Le jour d’avant was originally shown on the Sundance Channel in 2009 as four one-hour episodes, each documenting the backstage preparations for a different major fashion show. In its film version, the episodes featuring Karl Lagerfeld (for Fendi) and Jean Paul Gaultier are played back-to-back. So there’s a good explanation for why this movie feels like a reality TV show; what makes less sense is why anyone thought this material belonged in theaters. Event planning is boring, y’all.
Prigent’s main problem is that he has mistaken activity for interest: people run around and talk tensely and cut fabric, all to the strains of extremely dramatic music, but the stakes just don’t feel high. You always know that the show will go on, that the result will be ten minutes of models strutting down a catwalk (of which you only get to see a minute or two). To make up for this lack of intrigue, in some places Prigent has added snarky, all-caps captions: “KARL LAGERFELD IS LATE TO HIS OWN SHOW.” But neither Lagerfeld nor Gaultier is as compelling onscreen as they apparently imagine themselves to be, and Prigent’s vague attempts at deeper commentary—These models are really young and skinny! These old Italian ladies sew a lot and Lagerfeld gets all the credit!—are half-assed and quickly forgotten. Prigent should have stuck to the juicier side of fashion: the Fabulous Lives of people buying €100,000 sable coats. —GB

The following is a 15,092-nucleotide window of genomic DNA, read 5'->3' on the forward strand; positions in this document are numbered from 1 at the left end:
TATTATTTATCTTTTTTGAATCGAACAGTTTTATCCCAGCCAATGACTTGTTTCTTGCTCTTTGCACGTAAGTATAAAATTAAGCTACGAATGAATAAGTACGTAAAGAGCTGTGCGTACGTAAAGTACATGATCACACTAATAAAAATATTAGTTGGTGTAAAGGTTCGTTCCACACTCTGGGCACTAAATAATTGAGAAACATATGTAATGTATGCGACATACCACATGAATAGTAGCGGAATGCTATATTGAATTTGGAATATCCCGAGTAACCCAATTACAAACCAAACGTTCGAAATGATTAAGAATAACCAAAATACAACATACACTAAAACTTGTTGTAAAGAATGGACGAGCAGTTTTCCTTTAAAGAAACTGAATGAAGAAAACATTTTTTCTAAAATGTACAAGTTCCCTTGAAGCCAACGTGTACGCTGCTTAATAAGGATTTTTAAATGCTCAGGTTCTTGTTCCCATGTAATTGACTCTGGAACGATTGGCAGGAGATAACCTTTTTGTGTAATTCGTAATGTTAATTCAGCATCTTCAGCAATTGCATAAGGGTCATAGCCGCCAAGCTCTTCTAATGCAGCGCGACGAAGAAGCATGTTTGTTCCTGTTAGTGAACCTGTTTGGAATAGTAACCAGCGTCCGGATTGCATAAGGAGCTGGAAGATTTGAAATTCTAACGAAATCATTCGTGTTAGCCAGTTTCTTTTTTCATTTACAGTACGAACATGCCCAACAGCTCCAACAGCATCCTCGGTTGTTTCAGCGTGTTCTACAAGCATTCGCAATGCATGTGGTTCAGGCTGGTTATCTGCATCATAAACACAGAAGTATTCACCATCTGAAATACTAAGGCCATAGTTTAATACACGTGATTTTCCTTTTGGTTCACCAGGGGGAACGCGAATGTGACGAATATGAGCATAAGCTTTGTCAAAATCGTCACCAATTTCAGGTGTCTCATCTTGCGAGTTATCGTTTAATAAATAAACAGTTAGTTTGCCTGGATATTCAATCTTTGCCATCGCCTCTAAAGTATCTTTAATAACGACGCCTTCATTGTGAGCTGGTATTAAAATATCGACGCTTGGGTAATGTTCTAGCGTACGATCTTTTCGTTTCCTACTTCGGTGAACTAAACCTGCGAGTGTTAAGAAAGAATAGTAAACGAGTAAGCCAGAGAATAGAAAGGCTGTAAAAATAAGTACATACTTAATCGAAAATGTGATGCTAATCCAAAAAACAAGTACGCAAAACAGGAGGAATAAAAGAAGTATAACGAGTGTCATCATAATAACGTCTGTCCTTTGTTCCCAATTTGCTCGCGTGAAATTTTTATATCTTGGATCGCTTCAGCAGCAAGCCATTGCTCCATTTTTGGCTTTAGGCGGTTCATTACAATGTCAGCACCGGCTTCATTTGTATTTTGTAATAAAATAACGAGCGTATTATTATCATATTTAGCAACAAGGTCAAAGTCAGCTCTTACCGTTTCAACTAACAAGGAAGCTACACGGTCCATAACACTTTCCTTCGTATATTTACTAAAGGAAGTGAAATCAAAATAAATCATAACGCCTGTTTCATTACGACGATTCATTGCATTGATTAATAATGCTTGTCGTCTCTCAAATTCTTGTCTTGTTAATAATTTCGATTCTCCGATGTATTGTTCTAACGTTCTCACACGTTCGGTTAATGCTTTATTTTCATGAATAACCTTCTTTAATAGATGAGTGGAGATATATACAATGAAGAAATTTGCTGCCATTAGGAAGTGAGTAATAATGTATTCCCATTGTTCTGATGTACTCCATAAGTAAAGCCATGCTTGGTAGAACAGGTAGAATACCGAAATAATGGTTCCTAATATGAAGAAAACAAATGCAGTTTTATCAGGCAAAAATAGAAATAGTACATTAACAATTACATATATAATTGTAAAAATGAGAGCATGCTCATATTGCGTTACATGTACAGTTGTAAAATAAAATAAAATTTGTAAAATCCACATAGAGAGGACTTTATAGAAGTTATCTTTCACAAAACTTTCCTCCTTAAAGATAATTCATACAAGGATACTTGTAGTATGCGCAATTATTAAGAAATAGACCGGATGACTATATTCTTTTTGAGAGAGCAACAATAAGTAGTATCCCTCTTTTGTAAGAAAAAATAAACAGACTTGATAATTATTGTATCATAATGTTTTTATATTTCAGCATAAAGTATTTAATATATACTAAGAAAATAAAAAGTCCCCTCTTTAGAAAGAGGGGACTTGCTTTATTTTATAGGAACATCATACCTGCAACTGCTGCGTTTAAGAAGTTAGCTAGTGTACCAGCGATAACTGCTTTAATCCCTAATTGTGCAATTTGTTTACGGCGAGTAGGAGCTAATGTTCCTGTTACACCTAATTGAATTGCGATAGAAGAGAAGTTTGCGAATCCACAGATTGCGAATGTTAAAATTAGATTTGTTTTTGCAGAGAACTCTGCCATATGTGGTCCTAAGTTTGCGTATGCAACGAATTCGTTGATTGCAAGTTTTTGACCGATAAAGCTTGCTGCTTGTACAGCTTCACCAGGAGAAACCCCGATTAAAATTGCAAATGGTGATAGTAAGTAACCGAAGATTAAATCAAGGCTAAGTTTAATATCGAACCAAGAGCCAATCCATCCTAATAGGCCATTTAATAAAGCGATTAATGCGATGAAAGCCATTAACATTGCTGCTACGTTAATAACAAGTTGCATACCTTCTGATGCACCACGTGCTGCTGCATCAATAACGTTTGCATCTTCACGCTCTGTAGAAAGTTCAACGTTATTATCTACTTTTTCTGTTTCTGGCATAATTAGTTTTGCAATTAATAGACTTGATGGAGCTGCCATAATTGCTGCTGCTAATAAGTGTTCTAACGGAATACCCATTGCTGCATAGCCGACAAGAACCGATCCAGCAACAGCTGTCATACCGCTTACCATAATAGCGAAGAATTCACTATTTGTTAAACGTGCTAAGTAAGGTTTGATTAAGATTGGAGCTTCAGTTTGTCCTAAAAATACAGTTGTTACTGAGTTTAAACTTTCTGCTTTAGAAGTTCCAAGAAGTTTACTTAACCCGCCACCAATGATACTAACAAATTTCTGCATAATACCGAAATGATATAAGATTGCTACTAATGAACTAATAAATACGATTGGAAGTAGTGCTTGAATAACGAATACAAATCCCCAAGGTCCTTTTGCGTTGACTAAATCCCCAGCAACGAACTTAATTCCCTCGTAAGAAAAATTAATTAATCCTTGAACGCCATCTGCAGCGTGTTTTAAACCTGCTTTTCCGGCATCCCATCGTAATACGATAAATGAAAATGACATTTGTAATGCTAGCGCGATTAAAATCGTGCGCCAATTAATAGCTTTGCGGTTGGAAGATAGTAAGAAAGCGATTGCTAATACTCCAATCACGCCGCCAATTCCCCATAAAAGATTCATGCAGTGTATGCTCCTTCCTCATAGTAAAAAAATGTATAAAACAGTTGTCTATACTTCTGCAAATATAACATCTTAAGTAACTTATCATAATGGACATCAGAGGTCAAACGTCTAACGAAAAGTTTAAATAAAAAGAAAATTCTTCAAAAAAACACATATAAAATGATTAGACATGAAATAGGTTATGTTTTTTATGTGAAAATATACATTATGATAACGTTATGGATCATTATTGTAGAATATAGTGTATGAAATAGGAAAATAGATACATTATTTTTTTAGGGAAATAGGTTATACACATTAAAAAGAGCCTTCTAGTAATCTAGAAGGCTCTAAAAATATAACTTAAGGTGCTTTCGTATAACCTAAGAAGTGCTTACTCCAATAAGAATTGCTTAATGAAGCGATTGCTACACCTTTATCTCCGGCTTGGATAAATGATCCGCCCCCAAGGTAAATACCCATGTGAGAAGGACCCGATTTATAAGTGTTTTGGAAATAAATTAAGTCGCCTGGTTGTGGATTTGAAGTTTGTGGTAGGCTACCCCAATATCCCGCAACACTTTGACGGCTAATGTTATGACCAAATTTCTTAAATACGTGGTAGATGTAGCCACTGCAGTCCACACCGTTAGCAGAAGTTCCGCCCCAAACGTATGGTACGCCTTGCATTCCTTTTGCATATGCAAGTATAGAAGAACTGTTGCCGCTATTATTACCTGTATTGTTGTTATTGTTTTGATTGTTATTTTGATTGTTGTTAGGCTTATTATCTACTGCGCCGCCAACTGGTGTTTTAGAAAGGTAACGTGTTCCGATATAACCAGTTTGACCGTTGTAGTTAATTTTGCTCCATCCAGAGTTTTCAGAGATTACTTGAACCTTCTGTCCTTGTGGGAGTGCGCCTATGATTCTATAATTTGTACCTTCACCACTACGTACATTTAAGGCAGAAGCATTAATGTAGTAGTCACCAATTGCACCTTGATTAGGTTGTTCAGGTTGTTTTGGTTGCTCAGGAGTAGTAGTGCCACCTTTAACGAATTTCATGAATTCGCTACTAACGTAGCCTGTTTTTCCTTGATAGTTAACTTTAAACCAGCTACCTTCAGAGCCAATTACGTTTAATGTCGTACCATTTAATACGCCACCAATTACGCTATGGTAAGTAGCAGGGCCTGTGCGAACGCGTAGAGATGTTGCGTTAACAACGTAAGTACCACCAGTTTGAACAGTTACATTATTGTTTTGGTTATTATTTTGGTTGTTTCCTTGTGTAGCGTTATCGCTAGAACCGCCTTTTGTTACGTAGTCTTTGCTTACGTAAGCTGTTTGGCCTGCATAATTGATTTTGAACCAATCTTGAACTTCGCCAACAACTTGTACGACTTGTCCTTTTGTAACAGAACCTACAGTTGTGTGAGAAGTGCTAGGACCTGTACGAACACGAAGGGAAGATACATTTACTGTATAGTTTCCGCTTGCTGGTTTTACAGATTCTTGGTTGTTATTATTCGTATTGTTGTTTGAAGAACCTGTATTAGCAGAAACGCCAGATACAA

Le jour d’avant screens Sunday, March 4, at 4:30 p.m.
Les petits ruisseaux [Wandering Streams], (2010) & Mammuth, (2010)
dir. Pascal Rabaté
France is in a late-life crisis: when old-manhood hits, how to reconnect with the passion in sex and art that French films hold dear? The answer will be found on the road, cruising below the speed limit in a bizarre vehicle, and fraternizing—preferably while naked, preferably with a joint—with members of the younger alternative generation.